MADISON, Wis. -- Astronomers have measured magnetic fields in a galaxy 4.6 billion light-years away -- a big clue to understanding how magnetic fields formed and evolved over cosmic time.
In an article published Aug. 28 in Nature Astronomy, a collaboration led by Sui Ann Mao, the Minerva Research Group leader at the Max Planck Institute for Radio Astronomy and a former postdoctoral Jansky Fellow at the University of Wisconsin-Madison, reports the discovery of large, well-ordered magnetic fields in a galaxy far, far away. Because of the time it takes light to travel such immense distances, astrophysicists observe cosmologically distant magnetic fields as they were 4.6 billion years ago. The new observations provide hints at how magnetic fields have grown into galactic-sized structures since the beginning of the universe.
Like the humble refrigerator magnet, astronomical objects such as galaxies, stars, and even our own Earth have magnetic fields that attract and repel other magnets and electrically charged matter. Understanding magnetic fields is essential to understanding fundamental questions about the universe. Among other things, magnetic fields play a crucial role in the processes that form stars out of interstellar gas, determine how stars affect their surroundings, and indicate whether planets may or may not be habitable.
In the Big Bang theory for the origin of the universe, there were no magnetic fields in the cosmos. So when and how did magnetic fields arise? Scientists, including Mao's team, aim to answer the question by observing the strength and organization of magnetic fields in galaxies as far away -- and therefore as far back in time -- as possible, when the universe was much younger.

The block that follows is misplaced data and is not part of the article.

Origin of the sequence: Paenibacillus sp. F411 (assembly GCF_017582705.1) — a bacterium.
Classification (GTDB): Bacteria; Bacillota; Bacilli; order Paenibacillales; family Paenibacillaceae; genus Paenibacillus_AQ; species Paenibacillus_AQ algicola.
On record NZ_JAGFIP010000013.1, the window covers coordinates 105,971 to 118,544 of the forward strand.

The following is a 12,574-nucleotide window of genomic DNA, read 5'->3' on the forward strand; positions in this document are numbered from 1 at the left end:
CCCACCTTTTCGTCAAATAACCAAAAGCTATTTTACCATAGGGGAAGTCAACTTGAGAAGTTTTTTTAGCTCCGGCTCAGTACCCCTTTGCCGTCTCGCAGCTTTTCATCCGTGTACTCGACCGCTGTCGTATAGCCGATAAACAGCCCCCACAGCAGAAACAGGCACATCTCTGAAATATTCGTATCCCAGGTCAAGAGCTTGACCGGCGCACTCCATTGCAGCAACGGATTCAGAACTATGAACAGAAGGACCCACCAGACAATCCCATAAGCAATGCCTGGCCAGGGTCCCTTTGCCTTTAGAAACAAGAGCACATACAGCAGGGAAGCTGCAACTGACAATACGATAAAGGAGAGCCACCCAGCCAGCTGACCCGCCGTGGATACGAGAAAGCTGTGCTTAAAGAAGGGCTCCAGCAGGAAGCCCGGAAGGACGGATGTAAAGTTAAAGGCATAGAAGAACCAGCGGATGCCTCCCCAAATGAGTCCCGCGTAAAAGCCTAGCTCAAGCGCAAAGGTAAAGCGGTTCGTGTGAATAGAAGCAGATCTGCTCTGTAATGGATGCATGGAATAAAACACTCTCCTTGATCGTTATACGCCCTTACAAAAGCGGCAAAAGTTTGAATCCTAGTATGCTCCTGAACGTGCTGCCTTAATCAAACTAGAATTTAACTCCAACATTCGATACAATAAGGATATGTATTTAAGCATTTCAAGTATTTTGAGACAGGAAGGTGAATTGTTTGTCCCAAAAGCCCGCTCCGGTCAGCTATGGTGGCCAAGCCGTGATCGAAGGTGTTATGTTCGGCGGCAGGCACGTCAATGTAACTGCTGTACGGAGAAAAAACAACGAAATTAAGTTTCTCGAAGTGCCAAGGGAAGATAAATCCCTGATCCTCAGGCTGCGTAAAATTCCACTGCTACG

"By catching magnetic fields when they're so young, we can rule out some of the theories of where they come from," explains Ellen Zweibel, a professor of astronomy and physics at UW-Madison and a co-author of the new study.
Astronomers had measured large, well-ordered magnetic fields in our own Milky Way and in galaxies in our cosmic neighborhood before. But Mao's team is the first to successfully measure the magnetic field structure of a galaxy so distant in both space and time, pushing the boundaries of what's capable with current radio telescope technology and analysis techniques. With the National Radio Astronomy Obesrvatory's Very Large Array, a collection of 27 radio telescopes in New Mexico arranged to function together as a single enormous telescope, Mao observed a distant galaxy with a specific configuration optimal for measuring the galaxy's magnetic fields.
The galaxy lies in front of a quasar, one of the brightest objects in the sky. The light from the quasar appears as two distinct images around the foreground galaxy, bent and magnified by the galaxy's mass in a phenomenon called gravitational lensing. Mao and her team measured how properties of the two images of the quasar differed, affected by the magnetic fields of the galaxy, to determine the strength and organization of those magnetic fields.
"It's a beautiful experiment," Zweibel says of Mao's experimental design. Zweibel explains that the setup eliminates the need to account for how looking through different parts of the Milky Way would affect the observations. Since the two views of the quasar are observed along two very close lines of sight through the Milky Way, they are affected in the same way and can be compared.
Mao first proposed this experiment to Zweibel when she was a postdoctoral scientist at UW-Madison. She says Madison is a stimulating environment for studying and discussing magnetic fields in the universe because of a critical mass of scientists researching the phenomenon and the annual Midwest Magnetic Fields Workshop that takes place in Madison.
"Madison is the magnetic fields capital of the USA -- it's the place to go if you want to study magnetism," says Mao.